Interview with CEO Roland Burkhardt at Intersolar 2007
In Sunways goes its own Silicon ways – Part 1, I examined the basic facts regarding Sunways’ entry into polysilicon production. While trichlorosilane (TCS) sourcing and co-location may seem like the biggest challenges facing Sunways AG (FRA:SWW), obtaining expertise to design, construct, and operate their polysilicon deposition production facility is the single most critical factor to success.
Thus far, Sunways has disclosed SolMic GmbH as a lone firm among other suppliers. Who is SolMic and why is it straight forward to conclude SolMic is the primary consulting firm to Sunways on this project?
SolMic was founded by Dr. Albrecht Mozer and Dr. Peter Fath in 2005
to offer various consulting and engineering services related to photovoltaics and microelectronics industry with a special focus on polysilicon production facilities
after Dr. Mozer was removed on November 5, 2004, from the executive management of Siltronic AG (Siltronic stärkt Marktausrichtung auf 300 mm Wafer), a Wacker Chemie AG (FRA:WCH) subsidiary, under the pretext of focusing corporate strategy on 300mm semiconductor wafers.
SolMic is in turn a 50% subsidiary of GP Solar GmbH, a company Dr. Fath cofounded in 1999 for solar cell processing and characterization consulting and technology transfer. GP Solar partnered with system manufacturer Centrotherm to commercialize solar cell processing technologies developed by the PV (Photovoltaic) research team at the University of Konstanz. GP Solar has consulting References with a Who’s Who list of photovoltaic companies in Germany, Europe, and around the world including Sunways.
So what are SolMic’s polysilicon project credentials to date?
In this PHOTON EXPO 4th Solar Silicon Conference abstract, Silicon factory planning based on Siemens reactors: Status and future challenges, SolMic claimed to have signed contracts to built 5000 metric tons per year of Siemens process polysilicon production capacity. In addition, SolMic has a consulting contract to build a MG-SoG (Metallurgical to Solar Grade) polysilicon plant per Scheuten Solar moves into own production of solar silicon. As a result, Scheuten SolarWorld Solizium GmbH is a joint venture formed between Scheuten Solar and SolarWorld AG to produce Solar Grade Silicon at a location in Freiberg, Germany, near the Deutsche Solar AG Business Unit SolarMaterial. A PHOTON International article reprint (PI 9/2006, p. 58-60 +61 missing?) about SolMic, Robin Hoods of PV, is available from the Scheuten website.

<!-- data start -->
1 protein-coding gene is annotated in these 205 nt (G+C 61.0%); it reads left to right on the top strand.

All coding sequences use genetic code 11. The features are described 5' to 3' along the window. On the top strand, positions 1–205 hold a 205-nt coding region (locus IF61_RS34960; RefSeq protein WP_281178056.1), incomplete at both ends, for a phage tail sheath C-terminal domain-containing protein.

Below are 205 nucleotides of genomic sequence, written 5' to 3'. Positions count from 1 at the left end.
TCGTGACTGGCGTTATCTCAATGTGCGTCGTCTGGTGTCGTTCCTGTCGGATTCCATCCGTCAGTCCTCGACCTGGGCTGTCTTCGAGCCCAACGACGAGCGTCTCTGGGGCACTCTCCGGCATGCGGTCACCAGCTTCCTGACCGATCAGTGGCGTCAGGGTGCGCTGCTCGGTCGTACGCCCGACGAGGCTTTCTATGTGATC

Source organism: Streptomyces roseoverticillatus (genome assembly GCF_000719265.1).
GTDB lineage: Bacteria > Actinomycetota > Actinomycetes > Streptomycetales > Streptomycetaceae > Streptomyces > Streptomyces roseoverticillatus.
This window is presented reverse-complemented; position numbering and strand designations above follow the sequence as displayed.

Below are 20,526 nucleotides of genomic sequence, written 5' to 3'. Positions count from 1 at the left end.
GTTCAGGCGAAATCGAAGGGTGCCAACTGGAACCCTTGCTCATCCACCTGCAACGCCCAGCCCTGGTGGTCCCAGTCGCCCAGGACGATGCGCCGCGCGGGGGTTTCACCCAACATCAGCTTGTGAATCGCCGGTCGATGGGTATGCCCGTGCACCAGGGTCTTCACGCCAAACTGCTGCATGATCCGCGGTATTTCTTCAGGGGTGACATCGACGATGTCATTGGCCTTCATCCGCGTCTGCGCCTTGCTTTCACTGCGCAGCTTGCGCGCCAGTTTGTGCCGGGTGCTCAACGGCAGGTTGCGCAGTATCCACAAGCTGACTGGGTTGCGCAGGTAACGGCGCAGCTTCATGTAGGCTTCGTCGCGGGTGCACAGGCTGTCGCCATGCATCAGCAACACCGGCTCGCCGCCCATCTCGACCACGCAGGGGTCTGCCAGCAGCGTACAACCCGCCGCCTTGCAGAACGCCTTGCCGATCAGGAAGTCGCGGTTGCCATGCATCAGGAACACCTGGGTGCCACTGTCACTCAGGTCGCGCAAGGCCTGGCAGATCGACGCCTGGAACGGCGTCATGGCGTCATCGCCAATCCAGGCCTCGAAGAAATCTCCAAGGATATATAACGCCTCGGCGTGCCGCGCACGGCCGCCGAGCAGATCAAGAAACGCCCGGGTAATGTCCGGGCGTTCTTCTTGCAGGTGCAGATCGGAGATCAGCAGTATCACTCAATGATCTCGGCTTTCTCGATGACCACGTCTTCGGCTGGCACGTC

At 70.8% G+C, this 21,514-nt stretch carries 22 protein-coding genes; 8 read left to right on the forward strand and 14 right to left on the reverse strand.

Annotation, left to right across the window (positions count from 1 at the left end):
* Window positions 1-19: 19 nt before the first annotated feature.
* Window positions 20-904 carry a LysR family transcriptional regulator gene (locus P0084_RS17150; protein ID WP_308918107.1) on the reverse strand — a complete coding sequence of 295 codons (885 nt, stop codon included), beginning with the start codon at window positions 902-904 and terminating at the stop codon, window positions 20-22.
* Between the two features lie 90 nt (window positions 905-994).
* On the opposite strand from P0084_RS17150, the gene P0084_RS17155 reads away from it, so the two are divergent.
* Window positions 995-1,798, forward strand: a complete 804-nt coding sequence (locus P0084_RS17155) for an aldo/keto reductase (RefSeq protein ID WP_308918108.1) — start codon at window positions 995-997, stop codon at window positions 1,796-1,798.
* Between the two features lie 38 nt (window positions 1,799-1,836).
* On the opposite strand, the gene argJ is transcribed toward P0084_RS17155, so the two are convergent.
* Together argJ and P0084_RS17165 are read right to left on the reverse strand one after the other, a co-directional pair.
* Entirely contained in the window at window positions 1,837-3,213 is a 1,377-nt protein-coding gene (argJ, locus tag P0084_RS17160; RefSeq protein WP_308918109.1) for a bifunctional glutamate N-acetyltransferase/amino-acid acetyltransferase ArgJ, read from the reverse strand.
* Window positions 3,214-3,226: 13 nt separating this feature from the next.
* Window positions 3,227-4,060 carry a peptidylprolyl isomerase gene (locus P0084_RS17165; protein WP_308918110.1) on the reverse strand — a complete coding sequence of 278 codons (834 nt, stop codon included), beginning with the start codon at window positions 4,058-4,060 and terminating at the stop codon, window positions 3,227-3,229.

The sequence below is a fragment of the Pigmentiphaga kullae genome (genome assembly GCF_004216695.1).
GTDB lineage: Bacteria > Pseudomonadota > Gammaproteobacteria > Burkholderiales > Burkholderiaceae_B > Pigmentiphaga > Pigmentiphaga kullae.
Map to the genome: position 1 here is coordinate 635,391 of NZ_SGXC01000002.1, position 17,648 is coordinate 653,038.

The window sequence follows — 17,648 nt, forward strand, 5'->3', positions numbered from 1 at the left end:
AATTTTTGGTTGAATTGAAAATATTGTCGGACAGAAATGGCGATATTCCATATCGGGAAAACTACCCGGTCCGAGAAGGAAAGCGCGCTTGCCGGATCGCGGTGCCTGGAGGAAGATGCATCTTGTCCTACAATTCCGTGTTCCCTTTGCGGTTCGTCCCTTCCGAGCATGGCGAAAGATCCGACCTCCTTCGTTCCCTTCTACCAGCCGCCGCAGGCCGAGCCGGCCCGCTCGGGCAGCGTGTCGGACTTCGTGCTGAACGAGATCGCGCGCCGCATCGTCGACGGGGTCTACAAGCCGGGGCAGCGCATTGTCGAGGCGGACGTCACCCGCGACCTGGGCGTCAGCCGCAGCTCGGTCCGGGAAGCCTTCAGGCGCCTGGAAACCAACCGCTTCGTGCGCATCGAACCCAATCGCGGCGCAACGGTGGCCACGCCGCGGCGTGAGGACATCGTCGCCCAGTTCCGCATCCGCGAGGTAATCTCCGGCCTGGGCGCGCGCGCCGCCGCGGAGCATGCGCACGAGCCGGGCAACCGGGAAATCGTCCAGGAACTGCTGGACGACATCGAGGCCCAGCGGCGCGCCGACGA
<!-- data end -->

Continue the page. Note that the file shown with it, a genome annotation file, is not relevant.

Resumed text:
The next point concerns the formation of Centrotherm SiQ GmbH by SolMic and Centrotherm to produce Siemens process reactors and converters. Could Centrotherm be the supplier of these reactors to Sunways? I thought I had read about this connection somewhere, but this may be pure conjecture as I cannot find a corroborating source. If you want to learn more about polysilicon production equipment, the Poly Plant Project, Inc. has background information about Polysilicon Deposition Reactors and Thermal Converters.
Having explored the SolMic connection in digressive detail, Sunways’ strategy to purchase TCS simplifies their polysilicon project by lowering capital expenditures but adds risk in terms of steady supply and complicates the recycling of gas byproducts from the decomposition of TCS in the polysilicon deposition reactors. Recycling these gas byproducts is crucial to produce low cost polysilicon. Perhaps TCS recycling or the pilot scale 300 metric ton production capacity or both are contributing factors to the high estimate of polysilicon production costs below €45 per kilogram.
With SolMic, Sunways has the right technology partner to succeed at polysilicon production once the TCS sourcing and plant location issues are resolved. I admire Herr Burkhardt’s determination to enter polysilicon production in a staged manner without lining up every aspect of the project in advance.
But, I believe Sunways must plan for success and build their facility to accommodate 1000 metric tons of polysilicon production per year from the start with allowances for future expansion. Sunways should exercise the option on five more reactors to expand polysilicon production once the pilot process is proven. Although I am sure Herr Burkhardt is favoring plant locations in Germany with eastern Germany leading because of government incentives, I recommend he also consider sites outside of Germany, perhaps in southwestern or eastern Europe. A viable option outside of Germany is the best way to insure any German TCS negotiations are competitive.
Alas, the efforts of Sunways in the automotive space will have to wait for a follow up post.
Labels: Centrotherm, SolMic, Sunways